Again, I did a deputation, along with 14 others, and again my points were primarily about the location, albeit this time in reference to the 2 licensing objectives of ‘prevention of public nuisance’ and the ‘protection of children from harm’. The late opening hours were incommensurate with other businesses locally. Whilst Albert Road may not appear to an outsider as a residential area, that is absolutely not the case with dwellings immediately above most shop units and all parallel and side roads constituting one of the most densely populated wards in Western Europe. It could indeed, again, be argued that outside cigarette smoking and busy traffic at 4am are more disturbing than pub closure time.
The proximity of the proposed club to schools, families and, in particular the Wedgewood Rooms, where student audiences queue outside at exactly the same opening hours, raises concerns about the experiences of women, particularly young women. It seems that their welfare was secondary to the profits of the owner of the lap dancing club and the interests of a minority of his patrons.
The interesting thing about planning and licensing objections is that you are asserting what could be created and trying to prove the impact on the environment in which it will be situated. It’s frustrating when positive scenarios are presented as reliable evidence by the applicant (for example the good character of the owner and a typical punter being sober, older and discreet), yet reports demonstrating increased sexual harassment outside of clubs are dismissed as unreliable.
Equally frustrating is the overreliance on the principle of future hindsight. The hearing strongly emphasised a ‘period of probation’ as a safety net which could, apparently, mitigate the problems presented by the objectors. It was akin to saying, ‘It’s ok if this is the wrong call, because we can change it after a year’. For local residents suffering disturbances or a young woman feeling intimidated or vulnerable to abuse, the possibility of a review of the situation won’t be much consolation.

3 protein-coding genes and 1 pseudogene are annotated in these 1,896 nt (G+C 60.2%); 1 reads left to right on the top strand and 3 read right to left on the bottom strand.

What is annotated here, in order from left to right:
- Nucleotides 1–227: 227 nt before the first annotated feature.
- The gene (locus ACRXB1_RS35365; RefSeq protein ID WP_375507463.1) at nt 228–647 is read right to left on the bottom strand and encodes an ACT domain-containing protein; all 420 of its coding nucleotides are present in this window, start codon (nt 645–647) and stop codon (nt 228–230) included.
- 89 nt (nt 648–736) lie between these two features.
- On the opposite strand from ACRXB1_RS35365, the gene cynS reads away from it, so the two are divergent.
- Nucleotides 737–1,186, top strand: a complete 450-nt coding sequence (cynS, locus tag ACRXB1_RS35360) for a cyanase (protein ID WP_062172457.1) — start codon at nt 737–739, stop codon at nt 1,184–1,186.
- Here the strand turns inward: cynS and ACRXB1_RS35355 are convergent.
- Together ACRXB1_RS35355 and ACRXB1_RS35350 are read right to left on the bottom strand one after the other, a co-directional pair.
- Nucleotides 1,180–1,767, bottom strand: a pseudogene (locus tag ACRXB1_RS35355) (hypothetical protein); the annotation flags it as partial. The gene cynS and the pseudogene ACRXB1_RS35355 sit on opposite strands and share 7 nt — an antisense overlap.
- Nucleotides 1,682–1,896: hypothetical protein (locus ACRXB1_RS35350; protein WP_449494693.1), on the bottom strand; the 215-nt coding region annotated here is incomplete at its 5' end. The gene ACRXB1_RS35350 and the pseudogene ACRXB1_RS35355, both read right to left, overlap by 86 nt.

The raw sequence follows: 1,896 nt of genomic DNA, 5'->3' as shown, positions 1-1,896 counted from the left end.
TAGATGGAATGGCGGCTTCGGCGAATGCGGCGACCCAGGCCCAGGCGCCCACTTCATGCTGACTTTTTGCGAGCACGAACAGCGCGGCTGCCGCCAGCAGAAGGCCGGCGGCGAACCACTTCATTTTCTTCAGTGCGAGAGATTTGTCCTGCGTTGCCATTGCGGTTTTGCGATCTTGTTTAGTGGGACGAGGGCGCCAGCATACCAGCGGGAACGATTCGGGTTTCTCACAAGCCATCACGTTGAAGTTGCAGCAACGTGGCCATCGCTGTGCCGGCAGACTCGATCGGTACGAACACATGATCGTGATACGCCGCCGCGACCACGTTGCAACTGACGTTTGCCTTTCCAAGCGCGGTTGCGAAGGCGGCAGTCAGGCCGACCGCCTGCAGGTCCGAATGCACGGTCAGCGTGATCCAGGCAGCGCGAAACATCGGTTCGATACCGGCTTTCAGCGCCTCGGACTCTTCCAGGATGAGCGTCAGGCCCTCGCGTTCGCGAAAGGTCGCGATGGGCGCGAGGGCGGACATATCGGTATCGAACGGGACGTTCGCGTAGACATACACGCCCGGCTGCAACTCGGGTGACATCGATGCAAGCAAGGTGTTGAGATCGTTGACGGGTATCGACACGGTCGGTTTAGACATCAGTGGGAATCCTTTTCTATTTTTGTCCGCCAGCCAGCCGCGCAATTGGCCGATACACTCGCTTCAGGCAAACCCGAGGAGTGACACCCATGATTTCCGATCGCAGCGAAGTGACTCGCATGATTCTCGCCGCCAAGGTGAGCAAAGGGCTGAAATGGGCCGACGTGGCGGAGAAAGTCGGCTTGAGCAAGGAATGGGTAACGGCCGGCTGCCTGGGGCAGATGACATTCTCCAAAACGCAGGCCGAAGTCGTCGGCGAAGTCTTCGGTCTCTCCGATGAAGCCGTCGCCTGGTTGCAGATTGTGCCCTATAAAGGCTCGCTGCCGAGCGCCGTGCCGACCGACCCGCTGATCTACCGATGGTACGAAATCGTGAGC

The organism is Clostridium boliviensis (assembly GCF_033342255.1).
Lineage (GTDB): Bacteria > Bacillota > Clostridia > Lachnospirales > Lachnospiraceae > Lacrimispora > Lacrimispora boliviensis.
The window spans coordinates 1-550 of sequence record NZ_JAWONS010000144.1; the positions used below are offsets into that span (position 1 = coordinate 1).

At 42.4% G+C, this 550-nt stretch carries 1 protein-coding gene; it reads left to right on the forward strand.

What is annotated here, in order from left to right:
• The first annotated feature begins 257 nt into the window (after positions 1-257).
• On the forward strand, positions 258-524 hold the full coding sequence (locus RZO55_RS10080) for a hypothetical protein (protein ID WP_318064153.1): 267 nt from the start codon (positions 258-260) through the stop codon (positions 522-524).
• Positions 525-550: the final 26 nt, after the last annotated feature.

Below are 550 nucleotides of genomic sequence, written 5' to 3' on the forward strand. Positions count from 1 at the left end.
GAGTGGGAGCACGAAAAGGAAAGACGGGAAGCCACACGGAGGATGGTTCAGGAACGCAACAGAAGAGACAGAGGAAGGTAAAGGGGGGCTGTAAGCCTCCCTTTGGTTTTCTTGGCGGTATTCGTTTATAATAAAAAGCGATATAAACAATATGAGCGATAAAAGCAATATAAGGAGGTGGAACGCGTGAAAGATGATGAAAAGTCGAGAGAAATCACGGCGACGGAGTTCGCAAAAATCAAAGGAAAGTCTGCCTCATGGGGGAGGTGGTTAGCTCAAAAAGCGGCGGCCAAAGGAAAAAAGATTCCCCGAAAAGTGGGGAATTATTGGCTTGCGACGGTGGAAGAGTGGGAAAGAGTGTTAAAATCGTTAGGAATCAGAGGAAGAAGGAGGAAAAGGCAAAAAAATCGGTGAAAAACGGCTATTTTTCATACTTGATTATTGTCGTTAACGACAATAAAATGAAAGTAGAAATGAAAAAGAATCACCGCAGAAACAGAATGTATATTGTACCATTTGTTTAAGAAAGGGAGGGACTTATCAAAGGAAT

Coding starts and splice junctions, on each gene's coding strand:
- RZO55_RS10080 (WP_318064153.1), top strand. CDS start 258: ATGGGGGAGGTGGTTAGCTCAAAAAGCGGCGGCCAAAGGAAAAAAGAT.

Planning and licensing are considered quasi-judicial. In this case the applicant not only had a barrister, but also an ‘expert witness’ in lap dancing venues. His name was Mr Studd; I kid you not.
In my other job as a lecturer, I tell my first year undergraduates that they will grow more aware of the interconnection of variables, the shades of grey, when analysing seemingly black and white issues. They must be mindful of the power of what is not mentioned as well as what is. These observations have applied to my own learning curve over the last three years regarding lap dancing clubs, as I have had to examine, debate and justify the best course of action, whilst maintaining my own authenticity.
It’s been a challenge to put my own personal moral views aside and to restrict my comments to the cold, factual and unemotional boundaries of planning and licensing laws and conditions, but also to focus on what is not part of a debate in order to make it part of the debate. Highlighting several facts helped to finesse my arguments: firstly, I did not wish to comment on the moral debate about lap dancing clubs. Secondly, I did not wish to comment on the existing venues in the city run by the applicant, as his conduct or reputation is irrelevant and transfer of licenses is not permissible. Finally, I did not want to assume a ‘worst case scenario’ regarding the average customer as a stereotypical drunken stag.
The outcome of all this is that last week, the applicant was issued a premises licence until 3am but not an SEV licence, the decision being informed by the Council’s own 2012 Sexual Entertainment Venue policy. It seems unlikely that the owner will open a bar on the first floor of a building with no sexual entertainment venue. Whilst he may fancy his chances at an appeal, this feels like a victory for local residents, business owners, friends, family members, campaigners and councillors who took the time to read the information, write deputations, attend meetings, spread the word, turn up to the committee meetings and hearings, and keep the faith that this was an issue worth fighting for.
Whilst I hope to finally close my ‘lap dancing club’ folder, this journey has given me valuable insights into this type of business and the impact it has on local communities. The positive messages we have received since the announcement leave me in no doubt that 149 Albert Road was definitely not the right location for such a business.